An entrepreneur from Singapore, Mark, has been emailing me over the last two months with an idea for a new product. This is a piece of furniture and I think would do very well in the industry he has targeted it for, the hospitality industry. However, the product design is so complex that I have advised him this would only work if he simplified his design, not only to reduce the burden on factories for sourcing parts and contracting out parts of the manufacturing, but also to minimize shipping and end-user assembly. I told him that only a large company with extensive manufacturing and distribution resources could pull of the product as it is now. He agreed and has spent the last month trying to simplify his design. The other day though he emailed me and told me the project is on hold because he has realized there are too many issues. He said he is focusing his time now on an apparel project and is headed over to China this week.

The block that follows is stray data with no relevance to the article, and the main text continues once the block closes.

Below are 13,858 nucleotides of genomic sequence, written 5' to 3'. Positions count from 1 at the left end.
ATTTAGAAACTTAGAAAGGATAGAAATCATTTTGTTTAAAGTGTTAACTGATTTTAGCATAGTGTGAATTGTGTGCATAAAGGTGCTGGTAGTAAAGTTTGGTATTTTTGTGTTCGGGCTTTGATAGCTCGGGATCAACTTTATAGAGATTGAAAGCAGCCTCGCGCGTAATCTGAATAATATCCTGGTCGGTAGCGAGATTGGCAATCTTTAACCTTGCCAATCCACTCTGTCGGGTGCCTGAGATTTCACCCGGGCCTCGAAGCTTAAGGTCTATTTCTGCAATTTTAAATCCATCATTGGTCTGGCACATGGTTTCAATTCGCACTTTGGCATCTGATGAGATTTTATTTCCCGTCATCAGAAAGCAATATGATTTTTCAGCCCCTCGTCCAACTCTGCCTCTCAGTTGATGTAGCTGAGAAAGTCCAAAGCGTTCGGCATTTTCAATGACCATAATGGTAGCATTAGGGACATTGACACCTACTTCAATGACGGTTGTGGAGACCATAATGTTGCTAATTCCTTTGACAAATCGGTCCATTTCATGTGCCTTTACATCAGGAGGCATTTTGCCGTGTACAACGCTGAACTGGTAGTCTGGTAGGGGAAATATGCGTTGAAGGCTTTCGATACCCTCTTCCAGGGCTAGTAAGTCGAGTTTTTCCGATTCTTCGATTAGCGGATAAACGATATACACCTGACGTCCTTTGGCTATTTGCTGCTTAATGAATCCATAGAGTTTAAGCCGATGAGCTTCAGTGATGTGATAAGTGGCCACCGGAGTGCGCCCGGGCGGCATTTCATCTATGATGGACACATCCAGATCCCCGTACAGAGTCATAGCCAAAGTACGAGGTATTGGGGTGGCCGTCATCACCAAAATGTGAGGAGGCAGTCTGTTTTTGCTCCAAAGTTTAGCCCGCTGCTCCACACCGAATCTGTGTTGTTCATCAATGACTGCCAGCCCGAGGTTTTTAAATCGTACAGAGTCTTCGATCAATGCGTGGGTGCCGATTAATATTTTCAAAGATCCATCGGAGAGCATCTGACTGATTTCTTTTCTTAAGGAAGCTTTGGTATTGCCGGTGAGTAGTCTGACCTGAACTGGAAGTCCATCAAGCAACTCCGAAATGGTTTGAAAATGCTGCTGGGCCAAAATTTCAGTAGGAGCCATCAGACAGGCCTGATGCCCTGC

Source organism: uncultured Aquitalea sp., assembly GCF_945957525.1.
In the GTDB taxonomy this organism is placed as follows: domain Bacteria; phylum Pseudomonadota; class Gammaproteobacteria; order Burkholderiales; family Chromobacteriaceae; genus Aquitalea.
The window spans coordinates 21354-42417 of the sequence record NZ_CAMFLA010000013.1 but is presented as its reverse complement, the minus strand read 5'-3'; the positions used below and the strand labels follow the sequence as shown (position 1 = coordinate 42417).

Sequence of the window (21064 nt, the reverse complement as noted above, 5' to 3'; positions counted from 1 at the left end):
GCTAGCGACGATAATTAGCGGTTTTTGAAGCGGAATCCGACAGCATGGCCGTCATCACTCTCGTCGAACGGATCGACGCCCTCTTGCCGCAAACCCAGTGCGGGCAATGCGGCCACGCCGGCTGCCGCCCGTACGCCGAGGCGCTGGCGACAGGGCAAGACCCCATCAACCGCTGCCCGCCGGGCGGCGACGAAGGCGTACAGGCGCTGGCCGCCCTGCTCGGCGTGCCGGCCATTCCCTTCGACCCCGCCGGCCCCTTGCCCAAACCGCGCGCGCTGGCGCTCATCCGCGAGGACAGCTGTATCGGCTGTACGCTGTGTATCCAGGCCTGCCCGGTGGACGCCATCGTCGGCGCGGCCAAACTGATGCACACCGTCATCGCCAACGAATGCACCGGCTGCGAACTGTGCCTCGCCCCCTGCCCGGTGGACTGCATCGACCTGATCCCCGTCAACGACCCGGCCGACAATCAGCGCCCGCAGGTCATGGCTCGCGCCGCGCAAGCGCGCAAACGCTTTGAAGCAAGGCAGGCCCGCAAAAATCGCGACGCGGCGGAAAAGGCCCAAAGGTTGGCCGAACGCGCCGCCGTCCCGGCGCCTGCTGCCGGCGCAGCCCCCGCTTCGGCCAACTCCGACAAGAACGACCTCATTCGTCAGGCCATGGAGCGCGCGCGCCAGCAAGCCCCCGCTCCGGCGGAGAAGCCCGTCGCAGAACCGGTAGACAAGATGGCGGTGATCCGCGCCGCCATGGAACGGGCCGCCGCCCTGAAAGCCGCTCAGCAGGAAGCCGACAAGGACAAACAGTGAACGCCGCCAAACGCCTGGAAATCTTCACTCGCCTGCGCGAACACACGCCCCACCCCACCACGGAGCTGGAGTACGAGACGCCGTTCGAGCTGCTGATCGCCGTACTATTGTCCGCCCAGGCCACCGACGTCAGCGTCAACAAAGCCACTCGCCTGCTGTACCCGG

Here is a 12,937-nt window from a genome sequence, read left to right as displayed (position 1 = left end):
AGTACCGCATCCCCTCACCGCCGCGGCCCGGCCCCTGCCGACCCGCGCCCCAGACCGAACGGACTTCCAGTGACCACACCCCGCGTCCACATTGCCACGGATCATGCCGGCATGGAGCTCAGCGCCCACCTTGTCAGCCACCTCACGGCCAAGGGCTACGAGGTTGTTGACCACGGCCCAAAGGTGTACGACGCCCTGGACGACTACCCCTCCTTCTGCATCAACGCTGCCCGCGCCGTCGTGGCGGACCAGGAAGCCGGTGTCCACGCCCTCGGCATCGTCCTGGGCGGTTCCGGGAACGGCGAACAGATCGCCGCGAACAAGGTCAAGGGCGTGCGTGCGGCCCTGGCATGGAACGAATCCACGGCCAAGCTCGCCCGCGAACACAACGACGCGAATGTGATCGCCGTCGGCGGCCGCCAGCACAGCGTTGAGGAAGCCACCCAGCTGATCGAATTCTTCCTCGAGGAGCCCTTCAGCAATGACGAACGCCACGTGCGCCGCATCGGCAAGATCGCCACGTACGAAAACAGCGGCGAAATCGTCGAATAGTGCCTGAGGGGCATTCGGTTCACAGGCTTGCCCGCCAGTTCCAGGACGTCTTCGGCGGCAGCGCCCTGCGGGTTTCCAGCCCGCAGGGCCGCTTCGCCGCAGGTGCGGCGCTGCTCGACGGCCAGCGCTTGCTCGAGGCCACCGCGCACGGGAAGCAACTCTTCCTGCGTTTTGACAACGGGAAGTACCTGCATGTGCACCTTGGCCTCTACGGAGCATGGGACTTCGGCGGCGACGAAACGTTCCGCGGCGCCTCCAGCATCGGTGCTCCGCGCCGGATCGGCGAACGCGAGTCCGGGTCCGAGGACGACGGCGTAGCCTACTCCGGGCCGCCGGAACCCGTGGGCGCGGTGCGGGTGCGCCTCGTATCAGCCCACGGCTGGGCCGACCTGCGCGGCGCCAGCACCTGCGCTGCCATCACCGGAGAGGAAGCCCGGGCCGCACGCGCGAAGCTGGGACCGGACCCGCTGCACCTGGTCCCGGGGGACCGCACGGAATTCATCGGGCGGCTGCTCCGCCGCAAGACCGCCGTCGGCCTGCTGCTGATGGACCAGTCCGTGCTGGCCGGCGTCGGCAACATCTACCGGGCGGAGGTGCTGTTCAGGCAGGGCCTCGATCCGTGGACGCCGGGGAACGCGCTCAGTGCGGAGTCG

I was glad to hear this and think this is a good lesson for entrepreneurs. Building a product in China and then getting that product to the US and in the stores here are two different things. As I told Mark, all it takes is one defective rivet on a unit bought here in the US and he may have a very expensive return on his hands. This is after all a big piece of furniture. So he had better wait until he has 100% confidence in his product or until he has the means to process returns at minimal cost to himself. And these are the hallmarks of big companies that profit from economies of scale. Not small ones. Just look at IKEA and how easily they process returns. You can return anything to them and they still make money. Small business, on the other hand, can lose a lot of money if they don’t handle product sourcing correctly.
But as Mark said he has not given up. He is just going to focus on something else for the time being. Who knows but maybe the apparel project will go so well that he will be able financially to revisit the furniture project. Or just stepping away for a while may lead him to look back at the furniture product to see ways it can be improved and made feasible, what he was not able to do when thinking about it night and day.